China’s rise and the US decline are most likely to first meet in the Western Pacific. When they do, the consequences will be far reaching. Already the US has started a trade war with the Chinese while reinforcing its armed presence in the region at a time when China cannot (as of yet) militarily challenge it. China has responded by deepening its dollar and debt diplomacy in Polynesia and Melanesia as part of the Belt and Road initiative, now paralleled by an increased naval and air presence extending from the South and East China Seas into the blue water shipping lanes of the Pacific.

There lies the rub. New Zealand is neither independent or autonomous when it confronts this emerging strategic landscape. Instead, it has dichotomized its foreign policy. On the security front, it is militarily tied to the US via the Wellington and Washington Declarations of 2010 and 2012. It is a founding member and integral component of the Anglophone 5 Eyes signal intelligence gathering network led by the US. It is deeply embedded in broader Western security networks, whose primary focus of concern, beyond terrorism, is the hostile activities of China and Russia against liberal democracies and their interests.

On trade, New Zealand has an addict-like dependency on agricultural commodity and primary good exports, particularly milk solids. Its largest trading partner and importer of those goods is China. Unlike Australia, which can leverage its export of strategic minerals that China needs for its continued economic growth and industrial ambitions under the China 2025 program, New Zealand’s exports are elastic, substitutable by those of competitors and inconsequential to China’s broader strategic planning. This makes New Zealand extremely vulnerable to Chinese economic retaliation for any perceived slight, something that the Chinese have been clear to point out when it comes to subjects such as the South China island-building dispute or Western concerns about the true nature of Chinese developmental aid to Pacific Island Forum countries.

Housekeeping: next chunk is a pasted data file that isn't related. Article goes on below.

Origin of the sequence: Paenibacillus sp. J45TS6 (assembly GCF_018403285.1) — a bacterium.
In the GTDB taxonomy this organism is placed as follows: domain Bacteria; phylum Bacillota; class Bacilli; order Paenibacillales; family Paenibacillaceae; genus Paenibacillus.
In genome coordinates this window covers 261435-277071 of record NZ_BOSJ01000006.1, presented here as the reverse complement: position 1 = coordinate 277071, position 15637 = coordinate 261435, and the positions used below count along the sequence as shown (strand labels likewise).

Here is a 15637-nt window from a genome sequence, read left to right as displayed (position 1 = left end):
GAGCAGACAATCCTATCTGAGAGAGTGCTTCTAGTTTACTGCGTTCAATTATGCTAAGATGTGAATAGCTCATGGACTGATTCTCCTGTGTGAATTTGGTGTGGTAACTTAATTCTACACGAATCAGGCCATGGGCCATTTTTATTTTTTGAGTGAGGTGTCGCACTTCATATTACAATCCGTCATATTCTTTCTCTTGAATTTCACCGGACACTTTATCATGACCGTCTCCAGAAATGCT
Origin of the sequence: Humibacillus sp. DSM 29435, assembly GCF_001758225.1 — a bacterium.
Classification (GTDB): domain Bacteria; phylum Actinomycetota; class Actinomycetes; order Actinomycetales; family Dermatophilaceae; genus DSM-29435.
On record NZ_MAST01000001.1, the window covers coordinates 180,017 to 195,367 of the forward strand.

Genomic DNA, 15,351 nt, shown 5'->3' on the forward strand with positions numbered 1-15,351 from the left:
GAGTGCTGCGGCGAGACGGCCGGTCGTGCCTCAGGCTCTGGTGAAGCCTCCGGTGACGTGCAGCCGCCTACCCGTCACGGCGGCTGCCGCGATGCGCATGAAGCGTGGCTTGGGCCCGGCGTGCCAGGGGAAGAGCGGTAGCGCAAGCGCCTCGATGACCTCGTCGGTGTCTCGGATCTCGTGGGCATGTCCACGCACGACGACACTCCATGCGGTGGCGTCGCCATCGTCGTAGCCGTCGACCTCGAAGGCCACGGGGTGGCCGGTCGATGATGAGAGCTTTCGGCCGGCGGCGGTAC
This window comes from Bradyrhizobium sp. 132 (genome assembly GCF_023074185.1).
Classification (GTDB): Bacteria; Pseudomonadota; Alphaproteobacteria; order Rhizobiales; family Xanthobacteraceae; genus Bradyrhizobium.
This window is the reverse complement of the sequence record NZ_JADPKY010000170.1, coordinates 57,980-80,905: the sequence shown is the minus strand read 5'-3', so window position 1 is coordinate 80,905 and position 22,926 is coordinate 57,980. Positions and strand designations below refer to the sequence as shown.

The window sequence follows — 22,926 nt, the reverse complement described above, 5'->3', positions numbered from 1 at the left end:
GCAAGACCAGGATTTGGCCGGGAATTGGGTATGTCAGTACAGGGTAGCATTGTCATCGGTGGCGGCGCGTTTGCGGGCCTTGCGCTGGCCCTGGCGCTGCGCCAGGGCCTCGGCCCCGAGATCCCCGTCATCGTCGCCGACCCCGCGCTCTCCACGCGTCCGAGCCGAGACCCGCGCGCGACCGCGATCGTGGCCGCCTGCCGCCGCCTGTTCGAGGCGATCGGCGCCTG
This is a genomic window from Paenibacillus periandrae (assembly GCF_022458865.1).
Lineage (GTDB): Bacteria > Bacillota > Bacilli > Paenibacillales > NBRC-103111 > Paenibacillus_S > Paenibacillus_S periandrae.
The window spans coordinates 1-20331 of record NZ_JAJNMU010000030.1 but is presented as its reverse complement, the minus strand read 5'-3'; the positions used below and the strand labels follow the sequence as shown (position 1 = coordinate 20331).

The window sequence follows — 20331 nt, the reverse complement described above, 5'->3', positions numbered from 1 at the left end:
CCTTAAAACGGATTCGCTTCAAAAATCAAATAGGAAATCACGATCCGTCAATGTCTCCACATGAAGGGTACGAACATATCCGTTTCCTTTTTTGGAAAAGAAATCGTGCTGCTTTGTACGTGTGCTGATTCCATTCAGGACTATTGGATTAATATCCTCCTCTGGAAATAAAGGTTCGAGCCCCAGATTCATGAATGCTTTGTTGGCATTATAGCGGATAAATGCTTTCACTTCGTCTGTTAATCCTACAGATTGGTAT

As a general rule issue linkage is the best approach to trade and security: trading partners make for good security partners because their interests are complementary (security protects trade and trade brings with it the material prosperity upon which security is built). Absent that, separating and running trade and security relations in parallel is practicable because the former do not interfere with the latter and vice versa. But when trade and security relations are counterpoised, that is, when a country trades preferentially with one antagonist while maintaining security ties with another, then the makings of a foreign policy conundrum are made. This is exactly the situation New Zealand finds itself in, or what can be called a self-made “Melian dilemma.”